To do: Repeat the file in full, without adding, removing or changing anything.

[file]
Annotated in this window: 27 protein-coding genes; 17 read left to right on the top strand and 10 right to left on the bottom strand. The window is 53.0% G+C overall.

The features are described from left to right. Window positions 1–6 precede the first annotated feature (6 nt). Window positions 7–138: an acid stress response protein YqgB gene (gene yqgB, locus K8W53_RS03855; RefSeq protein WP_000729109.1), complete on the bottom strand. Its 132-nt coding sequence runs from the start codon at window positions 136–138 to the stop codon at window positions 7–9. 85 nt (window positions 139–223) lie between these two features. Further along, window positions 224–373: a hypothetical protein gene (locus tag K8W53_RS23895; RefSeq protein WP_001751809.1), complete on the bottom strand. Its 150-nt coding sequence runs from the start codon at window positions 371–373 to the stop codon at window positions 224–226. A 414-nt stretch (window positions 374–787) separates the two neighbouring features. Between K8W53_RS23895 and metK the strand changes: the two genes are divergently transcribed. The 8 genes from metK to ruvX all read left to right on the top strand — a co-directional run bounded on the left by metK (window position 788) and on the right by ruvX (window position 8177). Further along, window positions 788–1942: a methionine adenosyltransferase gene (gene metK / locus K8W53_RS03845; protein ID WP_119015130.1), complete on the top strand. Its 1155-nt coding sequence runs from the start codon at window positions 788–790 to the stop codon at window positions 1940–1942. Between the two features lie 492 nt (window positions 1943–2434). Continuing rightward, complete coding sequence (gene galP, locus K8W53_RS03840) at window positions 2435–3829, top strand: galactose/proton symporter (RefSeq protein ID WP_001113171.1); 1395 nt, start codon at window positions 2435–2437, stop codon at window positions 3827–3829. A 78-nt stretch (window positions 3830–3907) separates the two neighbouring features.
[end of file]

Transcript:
Annotated in this window: 27 protein-coding genes; 17 read left to right on the top strand and 10 right to left on the bottom strand. The window is 53.0% G+C overall.

The features are described from left to right. Window positions 1–6 precede the first annotated feature (6 nt). Window positions 7–138: an acid stress response protein YqgB gene (gene yqgB, locus K8W53_RS03855; RefSeq protein WP_000729109.1), complete on the bottom strand. Its 132-nt coding sequence runs from the start codon at window positions 136–138 to the stop codon at window positions 7–9. 85 nt (window positions 139–223) lie between these two features. Further along, window positions 224–373: a hypothetical protein gene (locus tag K8W53_RS23895; RefSeq protein WP_001751809.1), complete on the bottom strand. Its 150-nt coding sequence runs from the start codon at window positions 371–373 to the stop codon at window positions 224–226. A 414-nt stretch (window positions 374–787) separates the two neighbouring features. Between K8W53_RS23895 and metK the strand changes: the two genes are divergently transcribed. The 8 genes from metK to ruvX all read left to right on the top strand — a co-directional run bounded on the left by metK (window position 788) and on the right by ruvX (window position 8177). Further along, window positions 788–1942: a methionine adenosyltransferase gene (gene metK / locus K8W53_RS03845; protein ID WP_119015130.1), complete on the top strand. Its 1155-nt coding sequence runs from the start codon at window positions 788–790 to the stop codon at window positions 1940–1942. Between the two features lie 492 nt (window positions 1943–2434). Continuing rightward, complete coding sequence (gene galP, locus K8W53_RS03840) at window positions 2435–3829, top strand: galactose/proton symporter (RefSeq protein ID WP_001113171.1); 1395 nt, start codon at window positions 2435–2437, stop codon at window positions 3827–3829. A 78-nt stretch (window positions 3830–3907) separates the two neighbouring features.